By next year, Arizona driver licenses might be good only for their original purpose: driving.
If Gov. Doug Ducey doesn’t sign off on an omnibus transportation bill in the coming days, using an Arizona driver’s license to catch a flight to San Diego or enter a federal building may no longer be permitted. Arizonans will have to use a passport.
That’s because Arizona currently doesn’t produce REAL IDs. Arizona is one of only five states that has yet to produce these federally approved identification cards. The REAL ID Act of 2005 was passed by the federal government to standardize state IDs across the country following the 9/11 attacks.
REAL ID legislation first was authored by Sen. Bob Worsley, R-Mesa. It made its way through the Legislature and then was inserted in an omnibus transportation bill that a House panel approved early Thursday.
Though pricing ultimately will be determined by the Arizona Department of Transportation, Worsley estimated the cost of a REAL ID will be $15. Unlike a traditional Arizona driver license, REAL ID owners would be required to renew every eight years.
Other changes will be how the cards are put together and an encrypted gold star will be added to the ID that will identify it as a REAL ID license.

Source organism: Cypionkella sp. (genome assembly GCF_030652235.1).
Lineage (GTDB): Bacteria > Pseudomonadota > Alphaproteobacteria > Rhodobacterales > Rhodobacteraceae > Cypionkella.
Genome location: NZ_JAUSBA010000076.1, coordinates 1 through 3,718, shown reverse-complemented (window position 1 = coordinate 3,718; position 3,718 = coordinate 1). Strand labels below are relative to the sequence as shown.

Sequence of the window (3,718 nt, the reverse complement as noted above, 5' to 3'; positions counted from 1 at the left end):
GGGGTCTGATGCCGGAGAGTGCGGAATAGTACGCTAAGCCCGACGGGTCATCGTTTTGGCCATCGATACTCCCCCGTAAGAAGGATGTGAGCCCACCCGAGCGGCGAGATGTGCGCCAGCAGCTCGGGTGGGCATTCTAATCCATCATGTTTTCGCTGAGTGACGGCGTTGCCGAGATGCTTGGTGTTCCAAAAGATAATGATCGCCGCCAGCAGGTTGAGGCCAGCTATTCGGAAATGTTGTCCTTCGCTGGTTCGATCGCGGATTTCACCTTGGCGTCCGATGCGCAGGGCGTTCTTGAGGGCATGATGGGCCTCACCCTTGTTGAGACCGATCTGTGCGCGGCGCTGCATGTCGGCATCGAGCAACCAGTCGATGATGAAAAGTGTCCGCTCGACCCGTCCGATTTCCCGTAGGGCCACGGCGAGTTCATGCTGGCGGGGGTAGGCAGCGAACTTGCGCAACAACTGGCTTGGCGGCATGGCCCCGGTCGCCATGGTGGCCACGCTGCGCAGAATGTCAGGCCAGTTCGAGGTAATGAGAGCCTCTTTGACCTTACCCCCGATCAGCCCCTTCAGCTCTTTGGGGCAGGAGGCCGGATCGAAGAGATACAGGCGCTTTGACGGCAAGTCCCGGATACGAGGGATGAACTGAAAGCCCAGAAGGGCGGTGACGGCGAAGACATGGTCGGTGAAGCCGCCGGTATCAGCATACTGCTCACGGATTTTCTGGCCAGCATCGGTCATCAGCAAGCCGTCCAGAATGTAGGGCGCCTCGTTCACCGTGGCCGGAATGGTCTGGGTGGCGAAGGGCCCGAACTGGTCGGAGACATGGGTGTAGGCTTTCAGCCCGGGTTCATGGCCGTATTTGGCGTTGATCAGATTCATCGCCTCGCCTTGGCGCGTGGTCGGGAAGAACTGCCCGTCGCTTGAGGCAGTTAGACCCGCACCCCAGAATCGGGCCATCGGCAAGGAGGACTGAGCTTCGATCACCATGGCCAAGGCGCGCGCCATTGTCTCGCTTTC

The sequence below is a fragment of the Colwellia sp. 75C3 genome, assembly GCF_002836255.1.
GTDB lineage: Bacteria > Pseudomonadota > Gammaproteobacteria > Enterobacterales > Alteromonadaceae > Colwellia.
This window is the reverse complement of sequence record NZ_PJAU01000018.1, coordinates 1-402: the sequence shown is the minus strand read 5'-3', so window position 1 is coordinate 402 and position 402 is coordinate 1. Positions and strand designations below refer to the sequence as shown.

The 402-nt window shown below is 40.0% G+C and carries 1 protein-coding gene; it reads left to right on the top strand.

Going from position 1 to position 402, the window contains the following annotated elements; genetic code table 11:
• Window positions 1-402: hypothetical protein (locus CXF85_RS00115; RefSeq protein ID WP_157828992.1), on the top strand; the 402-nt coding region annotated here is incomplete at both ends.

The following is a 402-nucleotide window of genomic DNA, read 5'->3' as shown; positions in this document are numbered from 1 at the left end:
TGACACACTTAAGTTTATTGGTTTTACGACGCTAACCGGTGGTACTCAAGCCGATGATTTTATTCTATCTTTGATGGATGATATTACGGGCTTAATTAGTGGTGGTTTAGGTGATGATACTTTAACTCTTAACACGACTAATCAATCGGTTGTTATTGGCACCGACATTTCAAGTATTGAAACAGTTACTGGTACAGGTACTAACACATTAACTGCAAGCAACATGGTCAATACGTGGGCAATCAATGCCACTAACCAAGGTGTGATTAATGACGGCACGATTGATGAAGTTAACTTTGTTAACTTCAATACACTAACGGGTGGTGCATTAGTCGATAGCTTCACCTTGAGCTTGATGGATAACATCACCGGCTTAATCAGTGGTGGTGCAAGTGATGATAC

Some state legislators worried that REAL IDs would reduce citizens’ privacy because they would be part of a database that shared driver license information with the federal government. That’s why Arizona in 2008 passed legislation that prohibited the state from issuing REAL ID licenses.
A benefit to getting a REAL ID instead of a passport is the cost. A passport costs $135 for an adult and is good for 10 years. Renewal passports cost $110.
And while standing in line at the MVD can be frustrating, the wait time to receive a passport can be four to six weeks. People who pay an additional $60 fee can get it within three weeks.
As an advocacy organization representing more than 860,000 Arizonans, AAA is actively involved in the legislative process. Each session, the club actively monitors or engages in more than 100 bills introduced at the state capitol that pertain to the transportation, automotive, travel and insurance industries.
Arizonans can monitor the progress of bills and take action by visiting AAA’s Issues Action Center.
(Editor’s Note: Valerie Vinyard is a public affairs specialist for AAA Arizona. Contact her at firstname.lastname@example.org or at 258-0518.)